For a connoisseur, though, Nossiter doesn’t seem to care much about aesthetics. The best tool, or weapon, in his overlong, redundant and not especially mouthwatering narrative, is a natural gift for disarming conversation: poker-faced, he coaxes self-incriminations from his chosen villains with relaxed impunity. But formal laziness or some pretense to cinema verité betrays the composure, with conspicuously unstable handheld camera work, quick, indiscriminate zooms, and meandering focus. Add to this an impulsive, overwrought editing scheme, and not only has Nossiter ruined the fun of his captured indiscretions, by further decontextualizing them, but he’s actually undermined his own tastemaking authority.
Chalk it up to building the brand. Nossiter certainly proves that among the first casualties of working in a consensus-approved style is the aura of independent legitimacy. A better way to advocate alternatives to the in-your-face approach to winemaking would be to avoid the in-your-face approach to filmmaking. Hubert de Montille goes in for old-fashioned rigor; too bad Nossiter lacks it.
Apparently he doesn’t mind. When another French grower, Aimé Guibert, talks about the “fascism of monopoly distribution,” the filmmaker gleefully shepherds the metaphor by heading off for Italy, where he gets a patrician from the Frescobaldi wine family to actually say that at least Mussolini made the trains run on time. Later Nossiter collects juicy invective from Neal Rosenthal, a New York-based wine importer who believes that the “Napaization” of taste suppresses terroir, “much like our freedom is being suppressed now,” and figures the vanilla flavor imparted by new oak wine barrels is “dangerous” and “evil.”
“Absolutely fascinating that this still exists,” Rosenthal says, meanwhile, of the Hasidic Jews on the streets of his native Brooklyn. “This is terroir.” Yet his rather fetishized detachment, emphasized by a gaping camera, makes us feel like intruding tourists. Still, presented alongside people like the insolent wine consultant Michel Rolland, who looms over world maps pointing out his spheres of influence and distractedly dispenses rote-learned winecraft advice by cell phone, Rosenthal is supposed to seem more sensitive than insulated, more righteously indignant than fanatical.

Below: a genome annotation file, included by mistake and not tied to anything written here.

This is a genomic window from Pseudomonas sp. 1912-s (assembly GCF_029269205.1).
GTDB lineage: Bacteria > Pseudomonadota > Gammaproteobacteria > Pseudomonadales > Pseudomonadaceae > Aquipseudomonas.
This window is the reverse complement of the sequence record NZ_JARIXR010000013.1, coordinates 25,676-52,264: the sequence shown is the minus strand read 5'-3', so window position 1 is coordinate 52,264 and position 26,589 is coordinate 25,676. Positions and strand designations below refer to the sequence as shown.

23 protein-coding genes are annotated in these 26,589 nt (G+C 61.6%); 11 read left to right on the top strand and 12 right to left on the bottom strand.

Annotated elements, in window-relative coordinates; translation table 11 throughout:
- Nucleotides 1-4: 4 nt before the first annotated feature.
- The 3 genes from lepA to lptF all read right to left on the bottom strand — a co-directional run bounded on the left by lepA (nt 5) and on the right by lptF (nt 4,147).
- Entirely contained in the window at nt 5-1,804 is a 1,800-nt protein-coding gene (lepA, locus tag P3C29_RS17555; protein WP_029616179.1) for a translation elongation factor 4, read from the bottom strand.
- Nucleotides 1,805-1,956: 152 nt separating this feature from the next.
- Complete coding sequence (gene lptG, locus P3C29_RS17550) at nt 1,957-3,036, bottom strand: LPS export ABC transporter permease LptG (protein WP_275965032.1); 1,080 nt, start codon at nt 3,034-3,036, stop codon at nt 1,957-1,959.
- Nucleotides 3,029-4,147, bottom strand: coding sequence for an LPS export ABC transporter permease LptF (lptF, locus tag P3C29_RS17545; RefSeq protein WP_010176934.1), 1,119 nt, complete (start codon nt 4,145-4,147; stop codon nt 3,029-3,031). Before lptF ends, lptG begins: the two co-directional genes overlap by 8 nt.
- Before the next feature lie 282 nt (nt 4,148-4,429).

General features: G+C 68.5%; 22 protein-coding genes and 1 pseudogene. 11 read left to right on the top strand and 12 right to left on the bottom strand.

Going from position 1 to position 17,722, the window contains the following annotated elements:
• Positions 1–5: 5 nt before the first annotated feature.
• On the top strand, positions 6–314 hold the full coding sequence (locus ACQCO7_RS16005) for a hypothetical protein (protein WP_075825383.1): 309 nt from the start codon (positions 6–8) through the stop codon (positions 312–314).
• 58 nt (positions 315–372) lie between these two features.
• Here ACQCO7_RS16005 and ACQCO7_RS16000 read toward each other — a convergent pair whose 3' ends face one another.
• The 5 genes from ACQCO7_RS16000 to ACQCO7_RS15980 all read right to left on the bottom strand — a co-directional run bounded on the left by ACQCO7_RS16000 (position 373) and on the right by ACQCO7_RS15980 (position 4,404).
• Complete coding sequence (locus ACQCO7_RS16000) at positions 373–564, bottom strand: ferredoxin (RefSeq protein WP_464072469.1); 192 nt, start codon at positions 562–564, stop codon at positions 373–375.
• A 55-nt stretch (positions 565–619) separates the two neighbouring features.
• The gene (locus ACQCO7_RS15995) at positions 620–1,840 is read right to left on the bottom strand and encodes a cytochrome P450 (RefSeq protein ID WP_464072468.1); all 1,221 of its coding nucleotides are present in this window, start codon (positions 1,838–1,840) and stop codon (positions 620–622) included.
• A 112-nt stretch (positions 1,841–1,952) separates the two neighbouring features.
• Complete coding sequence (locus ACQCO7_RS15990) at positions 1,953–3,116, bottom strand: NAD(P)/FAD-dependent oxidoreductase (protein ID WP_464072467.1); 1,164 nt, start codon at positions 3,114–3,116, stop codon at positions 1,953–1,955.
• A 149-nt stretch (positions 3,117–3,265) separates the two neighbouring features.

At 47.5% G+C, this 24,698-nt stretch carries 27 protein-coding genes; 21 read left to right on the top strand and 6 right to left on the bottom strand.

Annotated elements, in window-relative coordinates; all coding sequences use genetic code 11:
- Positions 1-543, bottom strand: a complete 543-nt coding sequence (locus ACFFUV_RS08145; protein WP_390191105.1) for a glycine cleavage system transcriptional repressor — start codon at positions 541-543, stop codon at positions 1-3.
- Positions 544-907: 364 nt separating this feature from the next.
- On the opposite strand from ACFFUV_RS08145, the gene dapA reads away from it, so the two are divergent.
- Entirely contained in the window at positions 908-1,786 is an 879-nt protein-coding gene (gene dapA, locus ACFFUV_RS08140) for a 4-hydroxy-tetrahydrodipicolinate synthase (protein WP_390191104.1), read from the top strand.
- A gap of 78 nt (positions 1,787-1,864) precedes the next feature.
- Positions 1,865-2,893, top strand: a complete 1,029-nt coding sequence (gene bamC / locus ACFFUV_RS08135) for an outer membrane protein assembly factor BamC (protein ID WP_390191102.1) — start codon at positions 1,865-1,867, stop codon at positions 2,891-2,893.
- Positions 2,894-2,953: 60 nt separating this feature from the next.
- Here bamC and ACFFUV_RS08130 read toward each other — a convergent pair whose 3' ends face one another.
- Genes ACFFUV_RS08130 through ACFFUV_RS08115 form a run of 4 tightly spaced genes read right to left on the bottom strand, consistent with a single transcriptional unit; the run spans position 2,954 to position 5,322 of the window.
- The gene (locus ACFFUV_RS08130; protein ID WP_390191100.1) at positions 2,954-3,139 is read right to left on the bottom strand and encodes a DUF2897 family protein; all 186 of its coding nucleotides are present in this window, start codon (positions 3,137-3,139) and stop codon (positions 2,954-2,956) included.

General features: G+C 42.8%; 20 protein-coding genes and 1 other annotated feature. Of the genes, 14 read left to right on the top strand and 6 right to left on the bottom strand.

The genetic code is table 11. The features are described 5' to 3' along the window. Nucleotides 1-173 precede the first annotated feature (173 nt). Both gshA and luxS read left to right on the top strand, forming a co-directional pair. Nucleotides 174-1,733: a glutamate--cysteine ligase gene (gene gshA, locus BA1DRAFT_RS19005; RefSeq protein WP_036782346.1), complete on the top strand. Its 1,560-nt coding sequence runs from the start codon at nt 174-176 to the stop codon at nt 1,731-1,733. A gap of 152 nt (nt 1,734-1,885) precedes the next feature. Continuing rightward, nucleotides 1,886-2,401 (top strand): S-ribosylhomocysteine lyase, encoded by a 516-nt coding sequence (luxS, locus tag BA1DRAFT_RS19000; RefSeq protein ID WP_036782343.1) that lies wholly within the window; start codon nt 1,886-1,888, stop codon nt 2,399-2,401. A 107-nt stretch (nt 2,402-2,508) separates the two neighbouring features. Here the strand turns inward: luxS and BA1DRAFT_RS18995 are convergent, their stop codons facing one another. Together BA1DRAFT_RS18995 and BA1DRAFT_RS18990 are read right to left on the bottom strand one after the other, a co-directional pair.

Although he misses the easy target of the recent ill-advised American boycott of French wines over the matter of Iraq, Nossiter is pleased to show us wine critic Robert Parker’s autographed photo of Ronald Reagan. But when Parker cites the influence of Ralph Nader on his own enormously influential methodology, the camera, as if unable to cope with potentially exculpating information, quickly averts, fixing its gaze on Parker’s scowling, farting bulldog. When Parker describes his rating system as democratic and revolutionary, Nossiter whips over to a Burger King billboard, reading “Have it your way.” These aren’t responses, or even expressions of ideas, really, but rather gags, a sloppy shorthand for the sort of visual quip we and Nossiter have seen in other movies like this before. Instead of making any sincere effort to understand the global wine market, or the cultural climate from which arose the phenomenon of Parker, let alone the man himself, the movie shrugs off those imperatives, preferring instead to cash in on its sniffing, pre-decided superiority.